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The rise, fall and future of Minnesota Rep. John Thompson – Twin Cities

John Thompson isn’t going away.

The tenure of the Minnesota House member from St. Paul may be coming to an end after losing the Democratic primary to newcomer Liz Lee, but Thompson said his unflinching “fight against racial injustice” won’t end.

“I haven’t lost who I am,” Thompson said in an interview with the Pioneer Press. “I’m still a Black man living in Minnesota, one of the most racist states in America.”

That kind of in-your-face-rhetoric characterized Thompson’s rapid ascent from private citizen to activist to state lawmaker in a matter of years. And it might have doomed him, as well. That, and a number of controversies that punctuated his career in the public eye — a career that some of his Black peers had hoped might last longer. Some hope it still might, although many acknowledge the staid decorum of the Legislature always would have been a hard match for Thompson’s temperament.


“If my friend wasn’t killed by Jeronimo Yanez, I would never have been a politician,” Thompson said, naming the now-former St. Anthony police officer who fatally shot Philando Castile during a 2016 traffic stop in Falcon Heights. “Before that, I didn’t even know who to vote for.”

The two men became friends while working for St. Paul Public Schools, and Thompson has said he felt both outraged and duty-bound to act after Castile’s killing and Yanez’s ultimate acquittal by a jury on charges of manslaughter and dangerous discharge of a firearm.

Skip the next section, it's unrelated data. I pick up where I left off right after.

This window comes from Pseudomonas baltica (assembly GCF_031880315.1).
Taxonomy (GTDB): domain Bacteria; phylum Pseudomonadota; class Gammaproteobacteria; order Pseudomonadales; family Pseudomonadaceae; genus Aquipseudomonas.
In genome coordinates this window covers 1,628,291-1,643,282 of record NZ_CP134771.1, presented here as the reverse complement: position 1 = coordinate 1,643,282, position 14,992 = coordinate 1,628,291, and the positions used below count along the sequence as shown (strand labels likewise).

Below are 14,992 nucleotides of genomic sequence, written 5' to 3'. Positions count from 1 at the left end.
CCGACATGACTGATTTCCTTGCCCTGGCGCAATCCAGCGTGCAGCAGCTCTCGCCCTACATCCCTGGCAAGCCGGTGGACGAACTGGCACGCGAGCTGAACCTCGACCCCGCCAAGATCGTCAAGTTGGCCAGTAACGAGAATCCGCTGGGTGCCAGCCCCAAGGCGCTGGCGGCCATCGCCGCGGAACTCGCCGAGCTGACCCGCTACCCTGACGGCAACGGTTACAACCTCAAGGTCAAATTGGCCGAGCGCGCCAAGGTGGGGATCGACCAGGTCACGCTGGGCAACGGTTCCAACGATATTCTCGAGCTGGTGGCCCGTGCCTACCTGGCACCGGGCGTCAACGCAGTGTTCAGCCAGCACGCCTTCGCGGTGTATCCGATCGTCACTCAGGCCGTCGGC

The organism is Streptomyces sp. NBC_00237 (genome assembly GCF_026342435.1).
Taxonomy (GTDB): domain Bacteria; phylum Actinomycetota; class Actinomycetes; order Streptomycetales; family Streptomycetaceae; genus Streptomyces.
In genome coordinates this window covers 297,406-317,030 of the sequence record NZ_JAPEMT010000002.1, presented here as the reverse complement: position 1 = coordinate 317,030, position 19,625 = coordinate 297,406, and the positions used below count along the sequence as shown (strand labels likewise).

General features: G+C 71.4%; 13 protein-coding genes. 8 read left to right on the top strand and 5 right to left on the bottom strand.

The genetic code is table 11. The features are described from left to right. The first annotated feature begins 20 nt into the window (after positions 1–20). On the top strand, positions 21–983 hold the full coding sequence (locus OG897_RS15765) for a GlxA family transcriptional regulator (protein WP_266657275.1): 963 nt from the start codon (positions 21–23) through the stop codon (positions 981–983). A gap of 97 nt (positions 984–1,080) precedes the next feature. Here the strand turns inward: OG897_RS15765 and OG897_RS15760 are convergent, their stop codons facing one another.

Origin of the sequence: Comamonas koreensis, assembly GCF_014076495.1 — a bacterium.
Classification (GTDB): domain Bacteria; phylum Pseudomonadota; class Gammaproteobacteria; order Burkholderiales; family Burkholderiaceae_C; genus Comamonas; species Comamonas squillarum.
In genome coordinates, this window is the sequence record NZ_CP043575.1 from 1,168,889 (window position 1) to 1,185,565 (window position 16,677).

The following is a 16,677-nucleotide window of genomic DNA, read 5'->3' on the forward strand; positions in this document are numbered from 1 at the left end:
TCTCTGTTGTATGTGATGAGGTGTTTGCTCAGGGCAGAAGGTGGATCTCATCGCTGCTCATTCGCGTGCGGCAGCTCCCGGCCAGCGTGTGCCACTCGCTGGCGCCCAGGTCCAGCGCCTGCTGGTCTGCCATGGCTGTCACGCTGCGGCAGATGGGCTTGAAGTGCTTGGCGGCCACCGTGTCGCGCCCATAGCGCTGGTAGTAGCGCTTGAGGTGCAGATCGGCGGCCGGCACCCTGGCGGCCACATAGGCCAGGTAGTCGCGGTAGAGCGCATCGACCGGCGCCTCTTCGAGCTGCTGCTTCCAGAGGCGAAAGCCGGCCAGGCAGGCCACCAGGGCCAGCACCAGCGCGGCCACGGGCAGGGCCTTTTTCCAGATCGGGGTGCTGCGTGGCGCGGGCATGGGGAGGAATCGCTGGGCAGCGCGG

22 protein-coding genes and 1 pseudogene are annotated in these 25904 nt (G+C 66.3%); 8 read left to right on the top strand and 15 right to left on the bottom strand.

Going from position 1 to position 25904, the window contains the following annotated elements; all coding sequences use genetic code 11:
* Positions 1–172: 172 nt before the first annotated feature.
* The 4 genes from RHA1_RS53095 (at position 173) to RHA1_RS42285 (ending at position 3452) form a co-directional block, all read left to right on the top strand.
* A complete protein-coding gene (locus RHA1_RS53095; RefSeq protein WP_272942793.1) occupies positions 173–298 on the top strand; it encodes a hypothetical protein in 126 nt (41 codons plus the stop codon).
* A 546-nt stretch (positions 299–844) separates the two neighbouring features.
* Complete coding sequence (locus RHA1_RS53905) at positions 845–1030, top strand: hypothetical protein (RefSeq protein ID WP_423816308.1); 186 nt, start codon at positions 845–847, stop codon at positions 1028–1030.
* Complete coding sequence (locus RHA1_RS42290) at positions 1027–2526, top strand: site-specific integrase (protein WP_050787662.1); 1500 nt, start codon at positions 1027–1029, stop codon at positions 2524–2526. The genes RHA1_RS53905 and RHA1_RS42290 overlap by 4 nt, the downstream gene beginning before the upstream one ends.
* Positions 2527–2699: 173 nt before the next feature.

John Thompson attends a fundraiser Aug. 21, 2016, at Central High School in St. Paul. (Scott Takushi / Pioneer Press)

Thompson became active in the Black Lives Matter movement, which gained momentum locally after Castile’s killing — and then went into overdrive after the 2020 police murder of George Floyd in Minneapolis.

Out of that activism, Thompson emerged as the DFL-endorsed candidate for an open seat representing St. Paul’s heavily Democratic East Side, and he was elected in 2020.


Even before his election, Thompson was a controversial figure. At a Black Lives Matter protest outside the Hugo home of then-Minneapolis police union president Bob Kroll, Thompson screamed profanities at young white girls watching, suggested Hugo could be subject to arson like other areas in the wake of Floyd’s murder, and struck an effigy of Kroll’s wife, Liz Collin, who then was working as a WCCO-TV reporter.

In his interview with the Pioneer Press, Thompson said he didn’t know the effigy, a pinata, was supposed to be Collin, and he said he regretted that. At the time, he apologized for his “inflammatory rhetoric” but also struck a tone of defiance — a defiance that has never left Thompson.

John Thompson, Minnesota Democratic candidate for district 67A, speaks during a protest near Minneapolis Police Union Chief Bob Kroll's house on Aug. 15, 2020, in Hugo. (Stephen Maturen/Getty Images)